Kirsty MacColl – Tropical Brainstorm (2000)

FrontCover1Tropical Brainstorm is the fifth and final studio album by Kirsty MacColl, released in 2000. It was inspired by her trips to Cuba, and many tracks include Spanish or Portuguese lyrics. “Good for Me”, a non-album track co-written with James Knight, was her last song.

Despite the apparent success of the album (certified Silver in the UK), the V2 label dropped MacColl before her death in 2000.

The album was released with three extra tracks in the US. (by wikipedia)

Ewan’s pride was always a folkie in her bones, a singer whose acute arrangements were dulled by prefunk grooves. That’s why the sauciest songs on her Galore best-of sound a little fusty, and also why this Latin-inspired and -flavored return to the studio seemed like nothing to get worked up about. (Remember Rei Momo? By David Byrne? Right.) Making no claims for the clave of her same old Brit backing guys, she soars like she never has anyway. She always had attitude, but whether she’s stalking a fan gone “to a record store/To buy a CD by some other girl not me” or walking all over some Limey masochist in her most impractical shoes, these songs are so loose and raunchy they live the carnival cliche of life-giving rhythm “Mambo de la Luna” stakes its video on. The saxophone-and-autoharp finale is a return to foggy London town even though most of the album takes place there, the non-Latin bonus tracks are letdowns, and MacColl’s death in the Caribbean last December hurts every time she ai-yi-yis about what a slut she turned out to be. (by Robert Christgau)


This is a very difficult album to critique in a dispassionate way. A singer/songwriter with a nearly perfect bloodline (her father was Ewan MacColl and Peggy Seeger was her step-mother), Kirsty MacColl had been writing brilliant songs and releasing modestly successful albums since the early ’80s. The last time listeners heard from her, on 1993’s grim Titanic Days, she had just gone through a painful divorce; she swore that she wouldn’t record another album until she could make a happy one. Almost eight years later, she did just that. Tropical Brainstorm is, in part, a celebration of the musical traditions of Cuba, Brazil, and Mexico; mambo and samba rhythms are everywhere, and Latin percussion bumps up against violins, trombones, and nylon-string guitars on almost every track. But the songs’ lyrical themes range more broadly — while “Mambo de la Luna” is all about the flavor of life in Cuba, “England 2, Colombia 0” is a hilarious tale of romantic treachery and “Us Amazonians” a wry depiction of a matriarchal tropical utopia.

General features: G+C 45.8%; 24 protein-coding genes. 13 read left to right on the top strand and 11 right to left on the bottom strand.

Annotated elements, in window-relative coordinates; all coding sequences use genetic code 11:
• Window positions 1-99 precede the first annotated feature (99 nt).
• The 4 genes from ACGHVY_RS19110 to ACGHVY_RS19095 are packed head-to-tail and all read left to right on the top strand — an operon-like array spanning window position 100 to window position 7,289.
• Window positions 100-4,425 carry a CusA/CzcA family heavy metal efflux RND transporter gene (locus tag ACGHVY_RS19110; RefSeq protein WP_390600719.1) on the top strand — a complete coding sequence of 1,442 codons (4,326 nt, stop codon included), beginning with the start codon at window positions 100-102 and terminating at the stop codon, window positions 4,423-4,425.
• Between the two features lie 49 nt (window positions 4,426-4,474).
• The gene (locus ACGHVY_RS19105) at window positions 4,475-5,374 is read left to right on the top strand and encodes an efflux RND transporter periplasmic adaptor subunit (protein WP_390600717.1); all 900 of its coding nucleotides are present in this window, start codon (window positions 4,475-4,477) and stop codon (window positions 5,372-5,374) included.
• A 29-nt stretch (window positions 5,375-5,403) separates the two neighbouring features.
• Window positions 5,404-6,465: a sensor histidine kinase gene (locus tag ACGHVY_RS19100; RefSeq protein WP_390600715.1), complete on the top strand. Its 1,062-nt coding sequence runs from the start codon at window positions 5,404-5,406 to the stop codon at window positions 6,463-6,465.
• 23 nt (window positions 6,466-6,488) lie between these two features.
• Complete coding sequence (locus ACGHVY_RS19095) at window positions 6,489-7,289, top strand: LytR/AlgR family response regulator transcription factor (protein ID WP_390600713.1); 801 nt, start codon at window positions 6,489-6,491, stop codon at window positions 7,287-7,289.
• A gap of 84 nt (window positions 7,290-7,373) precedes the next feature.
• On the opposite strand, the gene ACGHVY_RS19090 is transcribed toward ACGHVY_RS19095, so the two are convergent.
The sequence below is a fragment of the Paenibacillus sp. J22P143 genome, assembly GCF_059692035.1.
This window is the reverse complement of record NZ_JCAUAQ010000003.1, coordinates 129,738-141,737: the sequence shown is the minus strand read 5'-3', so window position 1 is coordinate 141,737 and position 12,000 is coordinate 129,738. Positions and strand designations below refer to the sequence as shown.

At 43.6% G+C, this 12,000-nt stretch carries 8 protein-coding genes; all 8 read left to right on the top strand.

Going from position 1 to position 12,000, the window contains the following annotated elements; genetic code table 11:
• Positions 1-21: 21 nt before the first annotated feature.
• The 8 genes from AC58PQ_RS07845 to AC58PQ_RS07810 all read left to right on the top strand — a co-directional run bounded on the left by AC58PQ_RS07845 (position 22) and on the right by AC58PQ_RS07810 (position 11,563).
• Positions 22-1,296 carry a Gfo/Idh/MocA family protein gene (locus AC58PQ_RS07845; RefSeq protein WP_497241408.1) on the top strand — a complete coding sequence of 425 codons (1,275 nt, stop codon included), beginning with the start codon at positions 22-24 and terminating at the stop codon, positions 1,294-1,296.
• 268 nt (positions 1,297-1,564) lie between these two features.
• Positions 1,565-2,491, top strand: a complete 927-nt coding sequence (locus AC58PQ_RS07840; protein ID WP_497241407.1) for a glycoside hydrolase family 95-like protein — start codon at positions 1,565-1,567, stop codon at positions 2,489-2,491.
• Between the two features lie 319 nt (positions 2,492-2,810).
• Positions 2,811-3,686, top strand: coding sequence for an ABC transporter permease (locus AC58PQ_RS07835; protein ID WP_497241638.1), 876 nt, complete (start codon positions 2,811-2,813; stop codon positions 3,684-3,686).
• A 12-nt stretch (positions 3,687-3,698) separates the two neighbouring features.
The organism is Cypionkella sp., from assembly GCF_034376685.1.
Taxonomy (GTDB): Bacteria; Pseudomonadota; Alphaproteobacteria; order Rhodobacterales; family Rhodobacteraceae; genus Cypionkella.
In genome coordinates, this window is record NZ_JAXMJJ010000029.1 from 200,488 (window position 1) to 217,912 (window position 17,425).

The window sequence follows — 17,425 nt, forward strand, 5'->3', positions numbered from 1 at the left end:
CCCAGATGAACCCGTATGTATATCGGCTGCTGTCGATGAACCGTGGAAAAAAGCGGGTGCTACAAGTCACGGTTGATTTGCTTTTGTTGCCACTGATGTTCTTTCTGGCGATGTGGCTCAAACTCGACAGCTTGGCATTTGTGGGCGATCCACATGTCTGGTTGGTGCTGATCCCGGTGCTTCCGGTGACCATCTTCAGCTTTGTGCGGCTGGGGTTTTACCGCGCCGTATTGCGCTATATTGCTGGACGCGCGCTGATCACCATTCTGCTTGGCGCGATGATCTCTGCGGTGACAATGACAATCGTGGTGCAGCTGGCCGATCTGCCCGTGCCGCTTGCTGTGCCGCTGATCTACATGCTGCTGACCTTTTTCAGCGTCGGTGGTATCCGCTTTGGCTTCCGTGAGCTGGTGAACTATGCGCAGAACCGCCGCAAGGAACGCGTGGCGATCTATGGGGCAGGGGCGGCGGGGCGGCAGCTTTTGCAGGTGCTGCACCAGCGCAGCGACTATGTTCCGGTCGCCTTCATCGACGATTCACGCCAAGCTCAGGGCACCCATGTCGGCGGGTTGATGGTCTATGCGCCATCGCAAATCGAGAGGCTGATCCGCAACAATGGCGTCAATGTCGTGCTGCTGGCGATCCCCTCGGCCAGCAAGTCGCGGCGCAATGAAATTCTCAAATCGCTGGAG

But even when her lyrics cut to the bone, there’s an underlying sense of happiness and good humor that was entirely missing from her last album. And there’s the rub. What makes this album so difficult to approach with much critical distance is the fact that MacColl was killed in a boating accident several months after it was completed; she died in the ocean off the coast of Mexico, one of the places that inspired the exuberant and sweet-natured music on this wonderful record. How to listen to this music in the wake of that fact? With grateful joy, one supposes. And with a gentler gratitude that she was this happy at the end of her life — if Titanic Days had been her last effort, it would have been difficult listening indeed. (by Rick Anderson)

This is the perfect album for a hot summer night … believe me !


Roy Dodds (percussion)
Ernesto Estruch (piano, violin, background vocals)
Pete Glenister (guitar, programming)
Kirsty MacColl (vocals, autoharp, lap steel guitar)
Chucho Merchán (bass)
Bosco DeOliveira (percussion)
Omar Püente (violin, background vocals)
Dave Ruffy (drums, programming)
Luiz de Almeida (surdo on 08., guitar on 08. + 12.)
Felix Gonzalez –(background vocals, Cuban rap on 01.)
Lee Groves (additional programming)
Joseph de Jesus (trombone on 06.)
James Knight (saxophone on 13.)
Mark Hinton Stewart (keyboards on 12.)
Ben Storey (trumpet on 02.)


01. Mambo De La Luna (MacColl/Glenister/Ruffy) 4.38
02. In These Shoes? (MacColl/Glenister) 3.39
03. Treachery (MacColl/Gouldman) 3.51
04. Here Comes That Man Again (MacColl/Glenister) 4.49
05. Autumngirlsoup (MacColl) 3.54
06. Celestine (MacColl) 3.35
07. England 2 Colombia 0 (MacColl) 3.45
08. Não Esperando (MacColl/Glenister) 4.04
09. Alegria” (MacColl, Ruffy) 2.01
10. Us Amazonians (MacColl/Glenister) 4.09
11. Wrong Again (MacColl) 4.16
12. Designer Life (MacColl/Crouch) 2.35
13. Head (MacColl) 3.56




In 2000, following her participation in the presentation of a radio programme for the BBC in Cuba, MacColl took a holiday in Cozumel, Mexico, with her sons and her partner, musician James Knight. On 18 December 2000 she and her sons went diving at the Chankanaab reef, part of the National Marine Park of Cozumel, in a designated diving area that watercraft were restricted from entering. With the group was a local veteran divemaster, Iván Díaz. As the group were surfacing from a dive, a powerboat moving at high speed entered the restricted area. MacColl saw the boat coming before her sons did; Louis (then 13) was not in its path, but Jamie (then 15) was. She was able to push him out of the way (he sustained minor head and rib injuries), but she was struck by the boat which ran over her. MacColl suffered severe chest injuries and died instantly. MacColl’s body was repatriated to the United Kingdom, and was cremated after a humanist funeral at Mortlake Crematorium in Kew. (by wikipedia)